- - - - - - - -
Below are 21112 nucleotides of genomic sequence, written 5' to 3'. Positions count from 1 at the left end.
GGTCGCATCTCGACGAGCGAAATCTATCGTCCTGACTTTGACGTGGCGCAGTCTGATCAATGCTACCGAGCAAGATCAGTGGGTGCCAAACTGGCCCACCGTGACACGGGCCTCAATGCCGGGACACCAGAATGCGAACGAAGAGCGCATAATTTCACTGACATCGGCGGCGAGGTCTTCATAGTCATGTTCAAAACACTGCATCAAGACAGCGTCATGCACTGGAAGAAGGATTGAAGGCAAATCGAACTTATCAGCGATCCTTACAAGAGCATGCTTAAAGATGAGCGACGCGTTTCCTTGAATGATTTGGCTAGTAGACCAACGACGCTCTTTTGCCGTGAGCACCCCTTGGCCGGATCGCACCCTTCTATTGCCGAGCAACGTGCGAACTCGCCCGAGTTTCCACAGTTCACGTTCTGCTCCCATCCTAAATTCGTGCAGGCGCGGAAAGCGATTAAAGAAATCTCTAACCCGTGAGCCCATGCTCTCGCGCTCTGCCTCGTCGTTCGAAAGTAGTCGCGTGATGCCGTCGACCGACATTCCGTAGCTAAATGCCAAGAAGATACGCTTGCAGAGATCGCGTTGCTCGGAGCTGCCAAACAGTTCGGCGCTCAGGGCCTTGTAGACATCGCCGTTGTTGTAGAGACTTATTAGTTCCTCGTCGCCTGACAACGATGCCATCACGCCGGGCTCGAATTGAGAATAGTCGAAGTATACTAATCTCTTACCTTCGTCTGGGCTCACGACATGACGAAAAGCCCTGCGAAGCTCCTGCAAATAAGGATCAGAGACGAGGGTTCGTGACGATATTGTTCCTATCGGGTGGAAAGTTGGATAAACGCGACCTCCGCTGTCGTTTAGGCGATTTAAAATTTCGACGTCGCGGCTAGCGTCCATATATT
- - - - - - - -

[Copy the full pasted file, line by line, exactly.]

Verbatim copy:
Below are 21112 nucleotides of genomic sequence, written 5' to 3'. Positions count from 1 at the left end.
GGTCGCATCTCGACGAGCGAAATCTATCGTCCTGACTTTGACGTGGCGCAGTCTGATCAATGCTACCGAGCAAGATCAGTGGGTGCCAAACTGGCCCACCGTGACACGGGCCTCAATGCCGGGACACCAGAATGCGAACGAAGAGCGCATAATTTCACTGACATCGGCGGCGAGGTCTTCATAGTCATGTTCAAAACACTGCATCAAGACAGCGTCATGCACTGGAAGAAGGATTGAAGGCAAATCGAACTTATCAGCGATCCTTACAAGAGCATGCTTAAAGATGAGCGACGCGTTTCCTTGAATGATTTGGCTAGTAGACCAACGACGCTCTTTTGCCGTGAGCACCCCTTGGCCGGATCGCACCCTTCTATTGCCGAGCAACGTGCGAACTCGCCCGAGTTTCCACAGTTCACGTTCTGCTCCCATCCTAAATTCGTGCAGGCGCGGAAAGCGATTAAAGAAATCTCTAACCCGTGAGCCCATGCTCTCGCGCTCTGCCTCGTCGTTCGAAAGTAGTCGCGTGATGCCGTCGACCGACATTCCGTAGCTAAATGCCAAGAAGATACGCTTGCAGAGATCGCGTTGCTCGGAGCTGCCAAACAGTTCGGCGCTCAGGGCCTTGTAGACATCGCCGTTGTTGTAGAGACTTATTAGTTCCTCGTCGCCTGACAACGATGCCATCACGCCGGGCTCGAATTGAGAATAGTCGAAGTATACTAATCTCTTACCTTCGTCTGGGCTCACGACATGACGAAAAGCCCTGCGAAGCTCCTGCAAATAAGGATCAGAGACGAGGGTTCGTGACGATATTGTTCCTATCGGGTGGAAAGTTGGATAAACGCGACCTCCGCTGTCGTTTAGGCGATTTAAAATTTCGACGTCGCGGCTAGCGTCCATATATT